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129,195 articles from ScienceDaily

Norman Conquest of 1066 did little to change people's eating habits

Archaeologists have combined the latest scientific methods to offer new insights into life during the Norman Conquest of England. Until now, the story of the Conquest has primarily been told from evidence of the elite classes of the time. But little has been known about how it affected everyday people's lives.

Age-related impairments reversed in animal model

Frailty and immune decline are two main features of old age. Researchers now demonstrate in an animal model that these two age-related impairments can be halted and even partially reversed using a novel cell-based therapeutic approach.

White dwarfs reveal new insights into the origin of carbon in the universe

A new analysis of white dwarf stars supports their role as a key source of carbon in galaxies. Every carbon atom in the universe was created by stars, but astrophysicists still debate which types of stars are the primary source of the carbon in our galaxy. Some studies favor low-mass stars that blew off their envelopes in stellar winds and became white dwarfs, while others favor massive stars that...

How does Earth sustain its magnetic field?

Life as we know it could not exist without Earth's magnetic field and its ability to deflect dangerous ionizing particles. It is continuously generated by the motion of liquid iron in Earth's outer core, a phenomenon called the geodynamo. Despite its fundamental importance, many questions remain unanswered about the geodynamo's origin. New work examines how the presence of lighter elements in the...

Heatwave trends accelerate worldwide

The first comprehensive worldwide assessment of heatwaves down to regional levels has revealed that in nearly every part of the world heatwaves have been increasing in frequency and duration since the 1950's. The research has also produced a new metric, cumulative heat, which reveals exactly how much heat is packed into individual heatwaves and heatwave seasons. As expected, that number is also on...

Order from noise: How randomness and collective dynamics define a stem cell

Without stem cells, human life would not exist. Due to them, a lump of cells becomes an organ, and a fertilized egg develops into a baby. But what actually makes a stem cell? Are these a stable population of specially gifted cells? Scientists discovered that instead, stem cells might emerge due to the collective behavior of cells within the organs.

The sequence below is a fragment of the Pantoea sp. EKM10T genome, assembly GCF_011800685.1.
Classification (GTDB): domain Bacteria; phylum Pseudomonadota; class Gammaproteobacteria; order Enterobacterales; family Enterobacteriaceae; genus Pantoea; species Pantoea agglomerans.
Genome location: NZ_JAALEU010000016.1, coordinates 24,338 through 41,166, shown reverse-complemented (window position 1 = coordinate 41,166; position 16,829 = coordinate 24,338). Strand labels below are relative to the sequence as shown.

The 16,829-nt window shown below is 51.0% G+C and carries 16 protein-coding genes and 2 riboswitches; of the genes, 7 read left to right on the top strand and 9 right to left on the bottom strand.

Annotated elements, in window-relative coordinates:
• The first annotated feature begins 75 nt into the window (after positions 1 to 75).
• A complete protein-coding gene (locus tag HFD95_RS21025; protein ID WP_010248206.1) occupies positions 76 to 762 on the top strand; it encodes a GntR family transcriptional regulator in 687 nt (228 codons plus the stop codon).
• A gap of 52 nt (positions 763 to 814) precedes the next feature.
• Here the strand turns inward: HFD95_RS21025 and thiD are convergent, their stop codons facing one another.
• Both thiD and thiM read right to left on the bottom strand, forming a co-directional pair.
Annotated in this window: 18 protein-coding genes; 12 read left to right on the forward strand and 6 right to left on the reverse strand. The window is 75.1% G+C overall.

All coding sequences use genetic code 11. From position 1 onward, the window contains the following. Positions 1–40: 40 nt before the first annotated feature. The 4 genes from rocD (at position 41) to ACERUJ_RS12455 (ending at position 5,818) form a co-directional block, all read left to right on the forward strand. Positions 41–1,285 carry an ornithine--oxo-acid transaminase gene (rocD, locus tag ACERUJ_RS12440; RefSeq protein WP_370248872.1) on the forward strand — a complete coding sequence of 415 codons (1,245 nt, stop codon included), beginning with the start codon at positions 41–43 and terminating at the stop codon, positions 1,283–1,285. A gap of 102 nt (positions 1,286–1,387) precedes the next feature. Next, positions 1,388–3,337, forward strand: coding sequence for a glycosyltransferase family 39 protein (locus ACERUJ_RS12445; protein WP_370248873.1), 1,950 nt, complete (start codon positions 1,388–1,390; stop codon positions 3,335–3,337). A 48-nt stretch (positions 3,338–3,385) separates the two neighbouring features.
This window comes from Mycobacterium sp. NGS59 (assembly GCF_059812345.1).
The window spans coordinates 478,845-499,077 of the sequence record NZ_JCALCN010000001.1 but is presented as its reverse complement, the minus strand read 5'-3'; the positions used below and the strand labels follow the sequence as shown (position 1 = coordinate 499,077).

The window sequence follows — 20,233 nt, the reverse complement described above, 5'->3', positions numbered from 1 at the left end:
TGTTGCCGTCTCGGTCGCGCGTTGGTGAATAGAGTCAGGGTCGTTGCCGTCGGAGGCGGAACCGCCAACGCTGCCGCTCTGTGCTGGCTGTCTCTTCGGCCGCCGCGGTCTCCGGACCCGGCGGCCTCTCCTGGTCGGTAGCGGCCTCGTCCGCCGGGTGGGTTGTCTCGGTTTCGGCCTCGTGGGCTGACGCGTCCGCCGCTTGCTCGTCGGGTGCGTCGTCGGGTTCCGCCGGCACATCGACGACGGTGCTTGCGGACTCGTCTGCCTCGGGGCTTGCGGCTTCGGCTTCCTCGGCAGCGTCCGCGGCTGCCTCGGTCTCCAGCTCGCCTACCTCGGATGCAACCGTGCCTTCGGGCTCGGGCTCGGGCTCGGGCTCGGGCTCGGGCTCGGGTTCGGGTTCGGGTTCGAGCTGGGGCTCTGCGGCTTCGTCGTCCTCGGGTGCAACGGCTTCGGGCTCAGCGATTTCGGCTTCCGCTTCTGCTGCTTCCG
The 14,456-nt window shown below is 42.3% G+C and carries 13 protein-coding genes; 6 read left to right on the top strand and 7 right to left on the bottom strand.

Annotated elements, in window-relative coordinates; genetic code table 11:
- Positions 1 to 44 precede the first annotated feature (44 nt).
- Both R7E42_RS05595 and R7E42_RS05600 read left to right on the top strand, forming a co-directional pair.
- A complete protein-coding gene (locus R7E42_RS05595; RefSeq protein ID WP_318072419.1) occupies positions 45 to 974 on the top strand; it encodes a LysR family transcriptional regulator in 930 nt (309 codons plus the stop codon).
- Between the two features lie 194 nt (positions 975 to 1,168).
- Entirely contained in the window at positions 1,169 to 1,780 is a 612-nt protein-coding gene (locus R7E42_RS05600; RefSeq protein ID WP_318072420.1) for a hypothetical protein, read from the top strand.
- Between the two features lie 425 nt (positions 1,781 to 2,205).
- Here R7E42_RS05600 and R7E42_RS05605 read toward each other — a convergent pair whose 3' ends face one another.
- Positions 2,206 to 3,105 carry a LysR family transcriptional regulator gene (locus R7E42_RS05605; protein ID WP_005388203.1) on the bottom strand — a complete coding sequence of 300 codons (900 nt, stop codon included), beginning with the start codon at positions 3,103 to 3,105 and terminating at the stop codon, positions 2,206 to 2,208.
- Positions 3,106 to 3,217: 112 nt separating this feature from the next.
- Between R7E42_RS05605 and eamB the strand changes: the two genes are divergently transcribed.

Why it's no last orders for the Tequila bat

Scientists studying the 'near threatened' tequila bat, best known for its role in pollinating the Blue Agave plant from which the drink of the same name is made from, have analyzed its DNA to help inform conservationists on managing their populations.

Owner behavior affects effort and accuracy in dogs' communications

Researchers have found that dogs adapt their communicative strategies to their environment and that owner behavior influences communicative effort and success. Experimental results found no evidence that dogs rely on communication history or follow the principle of least effort and suggest that owner behavior has a bigger impact on canine communication than previously thought.

Optical amplifiers: Highest peak power and excellent stability

Optical amplifiers based on chirped pulse amplification (CPA) are used to generate high intensity pulses. In the CPA scheme, a weak temporally stretched seed pulse is amplified to high energy in a laser amplifier and finally re-compressed resulting in an ultrashort pulse of very high intensity.

Targeted deep brain stimulation to treat obsessive-compulsive disorder

Researchers have further refined the use of deep brain stimulation in the treatment of obsessive-compulsive disorder. By accurately localizing electrode placement in the brains of patients, the researchers were able to identify a fiber tract which is associated with the best clinical outcomes following deep brain stimulation.